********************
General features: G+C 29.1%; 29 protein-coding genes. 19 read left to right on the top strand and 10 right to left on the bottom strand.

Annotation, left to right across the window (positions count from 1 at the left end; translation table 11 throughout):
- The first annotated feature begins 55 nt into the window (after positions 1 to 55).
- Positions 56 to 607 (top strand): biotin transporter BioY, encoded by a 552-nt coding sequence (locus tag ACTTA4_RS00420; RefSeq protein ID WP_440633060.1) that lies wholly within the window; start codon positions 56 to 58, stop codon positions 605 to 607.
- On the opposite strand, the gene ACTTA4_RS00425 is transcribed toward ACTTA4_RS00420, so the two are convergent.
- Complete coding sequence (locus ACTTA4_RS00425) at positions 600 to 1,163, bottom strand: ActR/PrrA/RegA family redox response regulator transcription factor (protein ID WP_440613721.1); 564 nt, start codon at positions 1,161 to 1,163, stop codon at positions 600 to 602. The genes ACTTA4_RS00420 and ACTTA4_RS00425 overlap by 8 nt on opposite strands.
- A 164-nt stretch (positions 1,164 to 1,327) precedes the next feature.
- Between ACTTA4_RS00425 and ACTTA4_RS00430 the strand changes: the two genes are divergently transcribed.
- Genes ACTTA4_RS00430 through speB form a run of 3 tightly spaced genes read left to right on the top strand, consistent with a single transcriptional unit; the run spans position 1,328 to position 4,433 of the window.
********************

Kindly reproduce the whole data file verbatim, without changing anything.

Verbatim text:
General features: G+C 29.1%; 29 protein-coding genes. 19 read left to right on the top strand and 10 right to left on the bottom strand.

Annotation, left to right across the window (positions count from 1 at the left end; translation table 11 throughout):
- The first annotated feature begins 55 nt into the window (after positions 1 to 55).
- Positions 56 to 607 (top strand): biotin transporter BioY, encoded by a 552-nt coding sequence (locus tag ACTTA4_RS00420; RefSeq protein ID WP_440633060.1) that lies wholly within the window; start codon positions 56 to 58, stop codon positions 605 to 607.
- On the opposite strand, the gene ACTTA4_RS00425 is transcribed toward ACTTA4_RS00420, so the two are convergent.
- Complete coding sequence (locus ACTTA4_RS00425) at positions 600 to 1,163, bottom strand: ActR/PrrA/RegA family redox response regulator transcription factor (protein ID WP_440613721.1); 564 nt, start codon at positions 1,161 to 1,163, stop codon at positions 600 to 602. The genes ACTTA4_RS00420 and ACTTA4_RS00425 overlap by 8 nt on opposite strands.
- A 164-nt stretch (positions 1,164 to 1,327) precedes the next feature.
- Between ACTTA4_RS00425 and ACTTA4_RS00430 the strand changes: the two genes are divergently transcribed.
- Genes ACTTA4_RS00430 through speB form a run of 3 tightly spaced genes read left to right on the top strand, consistent with a single transcriptional unit; the run spans position 1,328 to position 4,433 of the window.